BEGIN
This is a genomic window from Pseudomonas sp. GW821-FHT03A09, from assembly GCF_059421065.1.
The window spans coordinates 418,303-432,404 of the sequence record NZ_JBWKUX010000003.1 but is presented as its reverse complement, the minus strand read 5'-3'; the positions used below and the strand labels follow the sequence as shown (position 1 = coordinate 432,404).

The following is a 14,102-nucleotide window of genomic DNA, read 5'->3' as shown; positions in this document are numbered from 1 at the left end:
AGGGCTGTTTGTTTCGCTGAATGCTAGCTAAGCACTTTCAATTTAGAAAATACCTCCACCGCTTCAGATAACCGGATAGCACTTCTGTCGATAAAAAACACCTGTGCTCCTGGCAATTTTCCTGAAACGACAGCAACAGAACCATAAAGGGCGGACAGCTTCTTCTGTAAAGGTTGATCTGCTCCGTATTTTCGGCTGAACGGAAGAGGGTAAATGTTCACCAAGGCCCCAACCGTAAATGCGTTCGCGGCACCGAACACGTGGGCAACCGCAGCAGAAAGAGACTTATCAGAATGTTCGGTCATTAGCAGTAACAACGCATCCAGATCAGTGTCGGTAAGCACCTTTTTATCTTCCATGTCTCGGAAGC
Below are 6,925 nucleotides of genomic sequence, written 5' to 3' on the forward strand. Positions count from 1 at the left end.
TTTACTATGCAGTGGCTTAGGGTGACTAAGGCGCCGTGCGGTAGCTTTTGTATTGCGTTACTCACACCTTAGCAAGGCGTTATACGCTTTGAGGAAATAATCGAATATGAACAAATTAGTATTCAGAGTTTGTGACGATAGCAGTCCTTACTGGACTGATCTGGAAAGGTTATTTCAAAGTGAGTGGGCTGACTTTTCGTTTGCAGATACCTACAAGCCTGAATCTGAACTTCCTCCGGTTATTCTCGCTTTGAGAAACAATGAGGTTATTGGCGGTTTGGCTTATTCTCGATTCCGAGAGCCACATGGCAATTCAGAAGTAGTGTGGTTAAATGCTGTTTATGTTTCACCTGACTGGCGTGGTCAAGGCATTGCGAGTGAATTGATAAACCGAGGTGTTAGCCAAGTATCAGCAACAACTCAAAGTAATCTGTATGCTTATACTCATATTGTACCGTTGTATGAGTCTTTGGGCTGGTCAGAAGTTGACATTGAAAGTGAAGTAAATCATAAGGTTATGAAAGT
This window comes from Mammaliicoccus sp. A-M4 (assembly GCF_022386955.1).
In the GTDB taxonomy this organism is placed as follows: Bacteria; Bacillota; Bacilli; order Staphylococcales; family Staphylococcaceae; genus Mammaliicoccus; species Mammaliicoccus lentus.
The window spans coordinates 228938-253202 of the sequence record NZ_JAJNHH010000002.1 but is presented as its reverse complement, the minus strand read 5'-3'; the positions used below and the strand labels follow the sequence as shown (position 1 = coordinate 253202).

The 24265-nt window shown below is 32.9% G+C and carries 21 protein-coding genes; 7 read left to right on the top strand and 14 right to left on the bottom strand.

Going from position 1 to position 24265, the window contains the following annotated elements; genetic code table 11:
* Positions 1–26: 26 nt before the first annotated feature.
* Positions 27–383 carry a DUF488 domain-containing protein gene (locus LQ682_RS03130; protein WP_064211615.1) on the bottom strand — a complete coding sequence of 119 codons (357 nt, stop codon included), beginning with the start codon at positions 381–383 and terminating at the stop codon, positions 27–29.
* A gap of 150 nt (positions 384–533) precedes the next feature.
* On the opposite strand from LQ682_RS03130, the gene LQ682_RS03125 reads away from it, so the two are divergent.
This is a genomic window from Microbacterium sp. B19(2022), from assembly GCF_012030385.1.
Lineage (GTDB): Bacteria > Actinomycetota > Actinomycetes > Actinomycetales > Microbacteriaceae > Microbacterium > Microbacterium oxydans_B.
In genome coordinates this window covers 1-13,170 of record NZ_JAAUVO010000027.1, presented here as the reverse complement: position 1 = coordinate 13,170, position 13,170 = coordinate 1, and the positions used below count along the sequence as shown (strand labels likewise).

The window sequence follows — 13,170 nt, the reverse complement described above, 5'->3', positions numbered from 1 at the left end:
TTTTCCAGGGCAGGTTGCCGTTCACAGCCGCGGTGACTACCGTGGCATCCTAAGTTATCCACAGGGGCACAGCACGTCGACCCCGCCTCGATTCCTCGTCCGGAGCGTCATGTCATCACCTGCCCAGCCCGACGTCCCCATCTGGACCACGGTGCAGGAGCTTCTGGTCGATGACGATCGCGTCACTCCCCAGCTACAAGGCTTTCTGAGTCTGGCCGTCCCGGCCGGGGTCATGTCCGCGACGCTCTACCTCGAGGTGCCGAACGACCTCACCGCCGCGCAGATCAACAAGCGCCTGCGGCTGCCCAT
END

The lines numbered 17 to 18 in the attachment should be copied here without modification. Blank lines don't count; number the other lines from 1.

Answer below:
Lineage (GTDB): Bacteria > Actinomycetota > Actinomycetes > Actinomycetales > Microbacteriaceae > Microbacterium > Microbacterium oxydans_B.
In genome coordinates this window covers 1-13,170 of record NZ_JAAUVO010000027.1, presented here as the reverse complement: position 1 = coordinate 13,170, position 13,170 = coordinate 1, and the positions used below count along the sequence as shown (strand labels likewise).